The future of Cornwall’s rural and coastal communities are under threat from urban-based government, inappropriate farming and fishing policies from the EU and the financial muscle of the supermarkets. Job opportunities are still limited, the number of rural village shops and post offices has fallen markedly in recent years and young people are being forced out of their home towns and villages because of the inflated price of housing.
Farming and fishing are in crisis. Both the Common Agricultural Policy and Common Fisheries Policy have not worked and need to be consigned to the dustbin of history.
The CAP has failed farmers in less favoured areas, specifically supported grain production at the expense of livestock and made agriculture unpopular in the eyes of many people. London governments also need to recognise that agriculture is more than just another industry. Farmers are responsible for the protection and enhancement of the countryside and the well-being of rural communities. But the BSE crisis under the Tories and foot and mouth under Labour shows how central government does not understand the needs of rural areas.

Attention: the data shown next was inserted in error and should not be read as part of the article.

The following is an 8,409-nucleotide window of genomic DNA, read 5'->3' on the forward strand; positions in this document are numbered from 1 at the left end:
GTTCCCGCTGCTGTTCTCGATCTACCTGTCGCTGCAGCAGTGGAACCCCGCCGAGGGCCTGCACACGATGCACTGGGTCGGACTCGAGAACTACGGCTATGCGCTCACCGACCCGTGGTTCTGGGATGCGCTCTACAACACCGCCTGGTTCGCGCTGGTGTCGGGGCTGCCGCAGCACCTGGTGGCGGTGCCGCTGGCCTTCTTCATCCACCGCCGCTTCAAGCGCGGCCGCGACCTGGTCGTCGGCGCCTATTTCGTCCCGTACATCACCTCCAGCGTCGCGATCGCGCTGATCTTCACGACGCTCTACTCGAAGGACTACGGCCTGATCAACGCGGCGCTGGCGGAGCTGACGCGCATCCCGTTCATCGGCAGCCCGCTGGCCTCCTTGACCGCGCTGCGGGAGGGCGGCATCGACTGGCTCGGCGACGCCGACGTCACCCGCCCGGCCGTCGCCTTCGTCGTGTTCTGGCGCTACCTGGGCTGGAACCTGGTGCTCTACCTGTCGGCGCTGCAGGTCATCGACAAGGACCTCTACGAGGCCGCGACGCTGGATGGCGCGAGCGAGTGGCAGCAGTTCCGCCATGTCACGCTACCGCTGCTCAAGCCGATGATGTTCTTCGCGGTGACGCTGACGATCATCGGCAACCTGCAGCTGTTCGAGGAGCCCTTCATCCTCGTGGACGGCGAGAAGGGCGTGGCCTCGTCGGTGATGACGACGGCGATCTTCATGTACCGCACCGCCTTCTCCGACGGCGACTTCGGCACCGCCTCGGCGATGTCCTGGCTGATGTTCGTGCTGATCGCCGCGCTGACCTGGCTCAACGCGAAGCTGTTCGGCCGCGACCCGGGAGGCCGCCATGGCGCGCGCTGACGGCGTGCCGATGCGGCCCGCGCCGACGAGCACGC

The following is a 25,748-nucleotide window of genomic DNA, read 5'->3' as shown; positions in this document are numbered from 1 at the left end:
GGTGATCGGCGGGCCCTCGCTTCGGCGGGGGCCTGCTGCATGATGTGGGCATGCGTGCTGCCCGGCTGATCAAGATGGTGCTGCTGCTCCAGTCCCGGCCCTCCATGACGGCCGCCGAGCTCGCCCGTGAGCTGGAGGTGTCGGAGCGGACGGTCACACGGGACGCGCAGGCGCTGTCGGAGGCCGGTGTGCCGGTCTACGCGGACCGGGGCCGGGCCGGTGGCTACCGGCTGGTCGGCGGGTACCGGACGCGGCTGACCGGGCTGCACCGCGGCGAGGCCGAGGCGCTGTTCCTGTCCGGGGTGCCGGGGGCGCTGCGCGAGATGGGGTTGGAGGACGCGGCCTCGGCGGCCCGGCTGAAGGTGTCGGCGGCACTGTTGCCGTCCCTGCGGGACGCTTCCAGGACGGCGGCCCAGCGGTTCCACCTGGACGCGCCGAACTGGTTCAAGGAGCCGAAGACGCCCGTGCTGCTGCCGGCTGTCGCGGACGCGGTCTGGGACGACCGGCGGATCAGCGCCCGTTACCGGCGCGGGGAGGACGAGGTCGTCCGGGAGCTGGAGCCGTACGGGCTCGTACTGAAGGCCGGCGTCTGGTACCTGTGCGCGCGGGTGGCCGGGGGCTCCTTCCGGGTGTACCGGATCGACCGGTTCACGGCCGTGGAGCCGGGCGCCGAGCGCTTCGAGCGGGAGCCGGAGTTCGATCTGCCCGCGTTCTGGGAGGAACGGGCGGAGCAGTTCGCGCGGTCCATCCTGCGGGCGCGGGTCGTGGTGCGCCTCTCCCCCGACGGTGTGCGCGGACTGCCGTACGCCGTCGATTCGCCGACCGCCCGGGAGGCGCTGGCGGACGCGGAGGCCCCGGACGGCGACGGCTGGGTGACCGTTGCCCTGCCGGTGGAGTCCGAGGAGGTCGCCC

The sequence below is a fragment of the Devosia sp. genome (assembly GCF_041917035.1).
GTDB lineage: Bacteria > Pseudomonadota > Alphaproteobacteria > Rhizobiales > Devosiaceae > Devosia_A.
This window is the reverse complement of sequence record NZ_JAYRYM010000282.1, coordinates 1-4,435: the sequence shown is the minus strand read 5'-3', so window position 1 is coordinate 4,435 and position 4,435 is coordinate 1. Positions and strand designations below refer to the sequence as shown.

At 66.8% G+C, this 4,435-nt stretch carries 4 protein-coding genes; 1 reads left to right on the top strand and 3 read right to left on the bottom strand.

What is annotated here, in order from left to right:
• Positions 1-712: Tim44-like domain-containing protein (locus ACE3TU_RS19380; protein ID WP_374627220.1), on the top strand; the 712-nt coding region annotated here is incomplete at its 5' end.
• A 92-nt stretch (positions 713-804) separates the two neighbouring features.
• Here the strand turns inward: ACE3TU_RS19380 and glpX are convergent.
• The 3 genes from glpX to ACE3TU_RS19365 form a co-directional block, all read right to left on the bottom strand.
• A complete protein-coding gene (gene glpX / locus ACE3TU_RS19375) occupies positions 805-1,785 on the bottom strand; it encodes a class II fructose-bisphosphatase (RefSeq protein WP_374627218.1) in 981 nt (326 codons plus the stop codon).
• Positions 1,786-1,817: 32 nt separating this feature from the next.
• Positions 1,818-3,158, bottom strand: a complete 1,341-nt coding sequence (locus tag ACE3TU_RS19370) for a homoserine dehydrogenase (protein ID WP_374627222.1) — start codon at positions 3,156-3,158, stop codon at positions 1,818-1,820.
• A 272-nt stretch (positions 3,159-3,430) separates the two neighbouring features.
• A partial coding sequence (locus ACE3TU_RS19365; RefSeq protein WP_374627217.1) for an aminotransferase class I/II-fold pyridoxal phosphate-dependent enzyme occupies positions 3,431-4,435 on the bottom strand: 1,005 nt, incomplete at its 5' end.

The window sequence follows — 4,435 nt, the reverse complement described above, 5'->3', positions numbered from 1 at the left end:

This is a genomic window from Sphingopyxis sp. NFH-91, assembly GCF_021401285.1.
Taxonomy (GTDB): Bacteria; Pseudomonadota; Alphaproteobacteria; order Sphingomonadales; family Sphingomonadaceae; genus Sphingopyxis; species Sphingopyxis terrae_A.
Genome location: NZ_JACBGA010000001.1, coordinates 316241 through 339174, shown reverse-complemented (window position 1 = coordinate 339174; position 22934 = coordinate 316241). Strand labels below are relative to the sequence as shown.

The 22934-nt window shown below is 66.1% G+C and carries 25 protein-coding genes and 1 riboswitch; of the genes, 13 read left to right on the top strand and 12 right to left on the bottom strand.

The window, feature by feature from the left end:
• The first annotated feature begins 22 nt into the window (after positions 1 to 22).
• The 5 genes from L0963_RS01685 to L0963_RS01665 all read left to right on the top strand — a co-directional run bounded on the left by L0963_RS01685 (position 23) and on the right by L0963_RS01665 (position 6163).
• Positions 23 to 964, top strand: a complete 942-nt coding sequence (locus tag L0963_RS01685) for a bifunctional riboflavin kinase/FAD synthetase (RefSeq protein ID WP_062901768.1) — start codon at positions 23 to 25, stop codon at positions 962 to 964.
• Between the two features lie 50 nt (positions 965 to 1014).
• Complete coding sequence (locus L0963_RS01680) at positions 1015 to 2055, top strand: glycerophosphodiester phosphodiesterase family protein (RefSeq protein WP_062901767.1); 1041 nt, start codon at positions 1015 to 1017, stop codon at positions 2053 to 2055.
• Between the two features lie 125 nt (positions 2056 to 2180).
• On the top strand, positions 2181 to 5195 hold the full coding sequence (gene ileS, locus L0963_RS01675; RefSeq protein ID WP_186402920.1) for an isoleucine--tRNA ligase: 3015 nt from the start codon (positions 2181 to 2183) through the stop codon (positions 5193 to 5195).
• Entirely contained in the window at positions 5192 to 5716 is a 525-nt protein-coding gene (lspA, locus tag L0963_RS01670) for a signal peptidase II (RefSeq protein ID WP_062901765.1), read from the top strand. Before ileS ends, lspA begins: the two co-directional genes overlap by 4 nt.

Many farming enterprises have been driven to ruin while the supermarkets and their suppliers are using their virtual monopoly of the market to push down the prices of goods from primary producers, wrecking the viability of family farm after family farm. Elected governments cannot stand aside and do nothing. They must use their muscle to press supermarkets to pay fair prices for produce that they resell. Mebyon Kernow is committed to legislation and windfall taxes on this issue.
The countryside needs action and investment to prevent the break-up and amalgamation of farms. MK is committed to defending small and medium sized units as family farm units, and support packages to encourage the entry of young people into farming.
The Common Fisheries Policy has failed to safeguard the local industry, with the interests of Cornish fishermen squandered as a bargaining chip at the roulette wheel of negotiations between the member states. The number of local fishermen has fallen drastically and the whole fabric of communities such as Newlyn have changed beyond recognition.
If there is to be a future for the Cornish fishing industry, there can only be one realistic way forward. There must be a regional fishing policy, hammered out by delegates sent by fishermen from all parts of Europe, with each region having control over its own fishery. The fishermen of Cornwall must have direct representation when stock management issues are discussed and decided.
Decisions must be fashioned by those areas affected, not imposed on communities by distant governments.
MK is also committed to setting up a well-funded body to investigate ways of increasing the amount of processing of fish taking place in Cornwall.